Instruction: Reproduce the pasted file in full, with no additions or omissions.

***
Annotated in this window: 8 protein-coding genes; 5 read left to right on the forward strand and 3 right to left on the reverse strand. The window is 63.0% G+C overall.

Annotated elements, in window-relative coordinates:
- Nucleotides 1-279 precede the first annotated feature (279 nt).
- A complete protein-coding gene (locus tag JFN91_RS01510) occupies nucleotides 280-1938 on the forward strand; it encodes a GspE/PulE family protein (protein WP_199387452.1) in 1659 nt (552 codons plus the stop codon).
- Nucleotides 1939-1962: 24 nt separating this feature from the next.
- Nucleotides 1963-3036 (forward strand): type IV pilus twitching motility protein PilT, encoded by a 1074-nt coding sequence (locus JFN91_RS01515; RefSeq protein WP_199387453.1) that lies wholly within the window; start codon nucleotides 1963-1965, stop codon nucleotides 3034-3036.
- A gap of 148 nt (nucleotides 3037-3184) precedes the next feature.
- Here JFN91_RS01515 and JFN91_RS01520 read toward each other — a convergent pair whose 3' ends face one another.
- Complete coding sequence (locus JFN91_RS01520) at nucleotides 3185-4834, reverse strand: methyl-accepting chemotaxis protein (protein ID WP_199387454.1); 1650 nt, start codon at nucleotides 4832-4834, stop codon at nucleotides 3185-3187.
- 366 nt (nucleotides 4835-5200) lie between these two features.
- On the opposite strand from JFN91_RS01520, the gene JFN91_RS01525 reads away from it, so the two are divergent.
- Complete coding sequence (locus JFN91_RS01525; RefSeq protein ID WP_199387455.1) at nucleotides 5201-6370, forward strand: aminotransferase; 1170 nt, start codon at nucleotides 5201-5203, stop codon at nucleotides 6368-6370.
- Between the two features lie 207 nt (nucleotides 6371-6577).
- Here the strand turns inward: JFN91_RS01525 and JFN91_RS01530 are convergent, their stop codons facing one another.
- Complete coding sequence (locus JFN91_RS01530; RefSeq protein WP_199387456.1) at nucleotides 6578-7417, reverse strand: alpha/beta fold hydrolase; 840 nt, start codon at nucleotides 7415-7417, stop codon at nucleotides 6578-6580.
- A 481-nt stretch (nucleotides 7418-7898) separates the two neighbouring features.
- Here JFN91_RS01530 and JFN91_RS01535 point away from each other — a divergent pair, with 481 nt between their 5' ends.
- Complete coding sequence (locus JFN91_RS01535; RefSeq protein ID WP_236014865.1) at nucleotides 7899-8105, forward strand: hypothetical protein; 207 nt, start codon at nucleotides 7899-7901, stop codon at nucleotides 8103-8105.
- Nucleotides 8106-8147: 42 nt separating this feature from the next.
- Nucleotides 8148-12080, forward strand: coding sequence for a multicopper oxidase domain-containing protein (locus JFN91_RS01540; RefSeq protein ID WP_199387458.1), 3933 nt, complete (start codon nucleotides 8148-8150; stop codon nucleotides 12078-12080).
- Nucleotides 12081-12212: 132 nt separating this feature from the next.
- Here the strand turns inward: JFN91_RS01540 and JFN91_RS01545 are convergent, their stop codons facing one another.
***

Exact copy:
Annotated in this window: 8 protein-coding genes; 5 read left to right on the forward strand and 3 right to left on the reverse strand. The window is 63.0% G+C overall.

Annotated elements, in window-relative coordinates:
- Nucleotides 1-279 precede the first annotated feature (279 nt).
- A complete protein-coding gene (locus tag JFN91_RS01510) occupies nucleotides 280-1938 on the forward strand; it encodes a GspE/PulE family protein (protein WP_199387452.1) in 1659 nt (552 codons plus the stop codon).
- Nucleotides 1939-1962: 24 nt separating this feature from the next.
- Nucleotides 1963-3036 (forward strand): type IV pilus twitching motility protein PilT, encoded by a 1074-nt coding sequence (locus JFN91_RS01515; RefSeq protein WP_199387453.1) that lies wholly within the window; start codon nucleotides 1963-1965, stop codon nucleotides 3034-3036.
- A gap of 148 nt (nucleotides 3037-3184) precedes the next feature.
- Here JFN91_RS01515 and JFN91_RS01520 read toward each other — a convergent pair whose 3' ends face one another.
- Complete coding sequence (locus JFN91_RS01520) at nucleotides 3185-4834, reverse strand: methyl-accepting chemotaxis protein (protein ID WP_199387454.1); 1650 nt, start codon at nucleotides 4832-4834, stop codon at nucleotides 3185-3187.
- 366 nt (nucleotides 4835-5200) lie between these two features.
- On the opposite strand from JFN91_RS01520, the gene JFN91_RS01525 reads away from it, so the two are divergent.
- Complete coding sequence (locus JFN91_RS01525; RefSeq protein ID WP_199387455.1) at nucleotides 5201-6370, forward strand: aminotransferase; 1170 nt, start codon at nucleotides 5201-5203, stop codon at nucleotides 6368-6370.
- Between the two features lie 207 nt (nucleotides 6371-6577).
- Here the strand turns inward: JFN91_RS01525 and JFN91_RS01530 are convergent, their stop codons facing one another.
- Complete coding sequence (locus JFN91_RS01530; RefSeq protein WP_199387456.1) at nucleotides 6578-7417, reverse strand: alpha/beta fold hydrolase; 840 nt, start codon at nucleotides 7415-7417, stop codon at nucleotides 6578-6580.
- A 481-nt stretch (nucleotides 7418-7898) separates the two neighbouring features.
- Here JFN91_RS01530 and JFN91_RS01535 point away from each other — a divergent pair, with 481 nt between their 5' ends.
- Complete coding sequence (locus JFN91_RS01535; RefSeq protein ID WP_236014865.1) at nucleotides 7899-8105, forward strand: hypothetical protein; 207 nt, start codon at nucleotides 7899-7901, stop codon at nucleotides 8103-8105.
- Nucleotides 8106-8147: 42 nt separating this feature from the next.
- Nucleotides 8148-12080, forward strand: coding sequence for a multicopper oxidase domain-containing protein (locus JFN91_RS01540; RefSeq protein ID WP_199387458.1), 3933 nt, complete (start codon nucleotides 8148-8150; stop codon nucleotides 12078-12080).
- Nucleotides 12081-12212: 132 nt separating this feature from the next.
- Here the strand turns inward: JFN91_RS01540 and JFN91_RS01545 are convergent, their stop codons facing one another.